Panel 6. A waiter stands next to a woman in the crowd, holding a tray topped with glasses of champagne. The woman is draped in a gorgeous gown as she reaches for the glass of champagne.
“–and we still want more and more.”
PAGE FOUR (4 panels, possibly looking like the layout below)
Panel 1. Another wide shot of Curtis giving his speech. If possible, angle it so that the “camera” is behind the woman who picked up the glass of champagne in the previous panel.
But I know we can be better. And that’s why I started the Curtis Thompson Charity for Disadvantaged Youth.
Panel 2. A shot of the ballroom with people absorbed in conversation.
Panel 3. Marcus stands in the middle of a crowd, doing his best to look fascinated by his group’s conversation, but he’s clearly bored.
Panel 4. Same shot as before, only now Marcus is turning his head, his attention being hooked by his mom speaking off panel.
…And speaking of Marcus, I’m going to quick talk to him before he heads out for the night. MARCUS, LET ME GRAB YOU FOR A SEC!
PAGE FIVE (5 panels, possibly looking like the layout below, with the second panel as an inset–making it look like an upside-down US flag–and the last panel smaller than the rest):
Panel 1. Marcus and Andrea are walking away from the crowd–towards us–Andrea’s hand on the back of his shoulder, gently guiding him. Both are smiling, Andrea’s smile looks more authentic.
Thanks againn for making that great speech. I know you don’t always like this stuff, but I know your dad appreciated it. I do too–it’s nice to see you get all gussied up.
Don’t worry about it mom, it was no problem. But yeah, it’s not really my thing you know?.
Zoom in on Andrea and Marcus. Andrea is smiling and Marcus is looking at her.
Tell me about it! You know I’d rather be doing something else a little more exciting, but you also know we’ve got to do this.
Panel 3. This should mirror the last shot: but Marcus is now smiling and Andrea is looking at him.
I know, but it doesn’t mean I have to like it, right?
Yeah, I guess…if you want to if you want to pout like a little kid! (Everything before this is the final version) pout like a little kid be a little kid about it! (Previous versions had these two phrases in it)
Panel 4. Andrea and Marcus are angled toward us, so that they’re somewhat facing us while still looking to the right of the panel.
But anyways…I see your P.I.C. Alex over there looking to stir up some trouble. , so I guess you’ll want to join him. Don’t get too crazy OK?
Yeah, we’re getting up to something, but I’m sure it won’t be too crazy. Bye, love you mom.
Love you too. Have some fun but not too much fun OK?
Panel 5. Marcus gives Andrea a kiss on the cheek right before he leaves.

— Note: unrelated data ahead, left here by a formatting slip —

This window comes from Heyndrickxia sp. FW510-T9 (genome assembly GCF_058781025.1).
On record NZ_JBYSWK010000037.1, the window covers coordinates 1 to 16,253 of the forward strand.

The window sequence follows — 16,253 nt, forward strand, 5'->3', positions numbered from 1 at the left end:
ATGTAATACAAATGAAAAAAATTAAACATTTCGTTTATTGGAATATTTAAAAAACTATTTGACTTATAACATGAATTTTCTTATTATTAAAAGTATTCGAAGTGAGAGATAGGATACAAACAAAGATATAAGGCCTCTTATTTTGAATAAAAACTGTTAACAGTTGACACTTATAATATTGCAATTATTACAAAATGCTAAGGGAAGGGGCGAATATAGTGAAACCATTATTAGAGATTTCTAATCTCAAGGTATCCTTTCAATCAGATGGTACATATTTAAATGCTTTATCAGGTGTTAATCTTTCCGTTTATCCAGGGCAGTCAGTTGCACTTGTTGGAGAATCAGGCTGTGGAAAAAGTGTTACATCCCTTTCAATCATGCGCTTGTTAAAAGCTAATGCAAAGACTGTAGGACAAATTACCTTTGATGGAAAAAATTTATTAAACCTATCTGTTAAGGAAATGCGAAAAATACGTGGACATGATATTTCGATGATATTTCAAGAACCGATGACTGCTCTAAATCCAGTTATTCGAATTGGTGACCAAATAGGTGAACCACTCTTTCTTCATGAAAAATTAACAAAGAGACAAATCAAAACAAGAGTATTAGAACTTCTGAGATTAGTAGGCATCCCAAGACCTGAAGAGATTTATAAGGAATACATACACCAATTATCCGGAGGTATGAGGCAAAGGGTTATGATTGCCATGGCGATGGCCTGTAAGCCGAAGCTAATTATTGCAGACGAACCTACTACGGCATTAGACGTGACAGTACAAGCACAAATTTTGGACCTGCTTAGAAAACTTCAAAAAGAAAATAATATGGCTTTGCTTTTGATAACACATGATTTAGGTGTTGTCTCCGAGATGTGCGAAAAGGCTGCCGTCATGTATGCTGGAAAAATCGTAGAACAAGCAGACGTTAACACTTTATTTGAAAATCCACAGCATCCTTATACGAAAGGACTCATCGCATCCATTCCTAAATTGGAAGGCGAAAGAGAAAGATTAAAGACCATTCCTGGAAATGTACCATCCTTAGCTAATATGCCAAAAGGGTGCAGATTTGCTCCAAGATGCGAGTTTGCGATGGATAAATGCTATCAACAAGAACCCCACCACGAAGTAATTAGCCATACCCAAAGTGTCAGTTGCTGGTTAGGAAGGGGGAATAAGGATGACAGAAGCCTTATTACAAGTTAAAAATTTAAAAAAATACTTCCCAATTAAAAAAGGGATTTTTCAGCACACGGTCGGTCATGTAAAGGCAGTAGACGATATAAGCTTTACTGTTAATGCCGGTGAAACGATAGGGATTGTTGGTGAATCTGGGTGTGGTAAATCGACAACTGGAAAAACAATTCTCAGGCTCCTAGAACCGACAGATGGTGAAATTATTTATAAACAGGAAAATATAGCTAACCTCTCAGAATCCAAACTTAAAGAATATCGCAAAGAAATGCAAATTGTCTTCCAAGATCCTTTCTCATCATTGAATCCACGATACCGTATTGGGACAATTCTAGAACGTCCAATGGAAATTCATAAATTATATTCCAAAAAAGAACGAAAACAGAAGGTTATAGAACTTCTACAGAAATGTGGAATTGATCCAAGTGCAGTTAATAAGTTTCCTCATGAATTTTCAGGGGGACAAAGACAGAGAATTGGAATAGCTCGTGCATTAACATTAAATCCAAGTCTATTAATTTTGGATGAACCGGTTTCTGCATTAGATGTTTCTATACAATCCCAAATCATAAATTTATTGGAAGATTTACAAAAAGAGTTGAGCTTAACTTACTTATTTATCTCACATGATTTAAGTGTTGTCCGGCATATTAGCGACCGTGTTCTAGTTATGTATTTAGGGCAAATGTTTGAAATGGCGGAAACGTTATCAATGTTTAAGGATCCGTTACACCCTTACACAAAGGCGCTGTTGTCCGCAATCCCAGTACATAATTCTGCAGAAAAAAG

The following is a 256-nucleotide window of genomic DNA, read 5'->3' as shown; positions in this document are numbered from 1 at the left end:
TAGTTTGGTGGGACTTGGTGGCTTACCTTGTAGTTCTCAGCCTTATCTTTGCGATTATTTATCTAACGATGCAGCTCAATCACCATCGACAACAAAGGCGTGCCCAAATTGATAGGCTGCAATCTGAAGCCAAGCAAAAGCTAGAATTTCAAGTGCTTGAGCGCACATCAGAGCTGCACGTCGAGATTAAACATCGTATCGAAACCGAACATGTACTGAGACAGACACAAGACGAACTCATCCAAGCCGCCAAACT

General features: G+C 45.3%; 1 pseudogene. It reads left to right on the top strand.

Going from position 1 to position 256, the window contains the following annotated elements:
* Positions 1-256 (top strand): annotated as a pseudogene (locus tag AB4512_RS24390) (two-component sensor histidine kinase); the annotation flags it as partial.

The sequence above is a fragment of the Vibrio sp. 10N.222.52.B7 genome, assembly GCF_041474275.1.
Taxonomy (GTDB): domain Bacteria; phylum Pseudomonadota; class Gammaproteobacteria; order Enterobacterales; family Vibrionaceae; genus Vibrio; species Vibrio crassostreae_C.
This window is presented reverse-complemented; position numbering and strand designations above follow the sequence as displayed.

PAGE SIX (six panels, laid out in a 3×2 grid, all panels the same size)
Panel 1. Marcus and Alex are walking home from the bars–toward the “camera”–both laughing and having a good time, although Alex is stumbling a little, being tripped up by too much to drink. Madison’s capital is lit up in the background as they waver down State St. It’s a winter night, although there isn’t any snow on the ground yet, just people walking around bundled in coats, wrapped in scarves, and sporting hats and gloves.
Ha, ha, ha, ha, ha
Panel 2. Still focused on Marcus and Alex walking home, but they’re smiling now and we’ve zoomed in on just their faces.
You know, I don’t think she knew what she was in for once you started buying drinks.
They never do…and neither do I really!
Panel 3. Same shot as before, but now Alex and Marcus are turned to face each other, and panned out enough for us to see that Marcus’s hand is on Alex’s shoulder.
Man, I wish I had a video of her face when you said that to her…that thing about marriage and divorce, you know…
Oh, yeah! “I’m not that into marriage, because sooner or later you have to deal with that whole divorce thing.”
Panel 4. Pan out so that we have a view of them walking–the “camera” now sees them in profile, heading toward the right and a homeless man. The man is black (African American) has blankets wrapped around him, his head poking out from under a winter hat, and he’s wearing ragged clothes.
Lex, I don’t know how you manage to get any women talking like that, that’s crazy.
Oh, it’s part of my charm. Yeah, they can’t get enough of the old Asshole Alex charm.
Panel 5. Same shot as before, only now Marcus and and Alex are closer to the homeless man, who’s reaching out, about to beg for some money.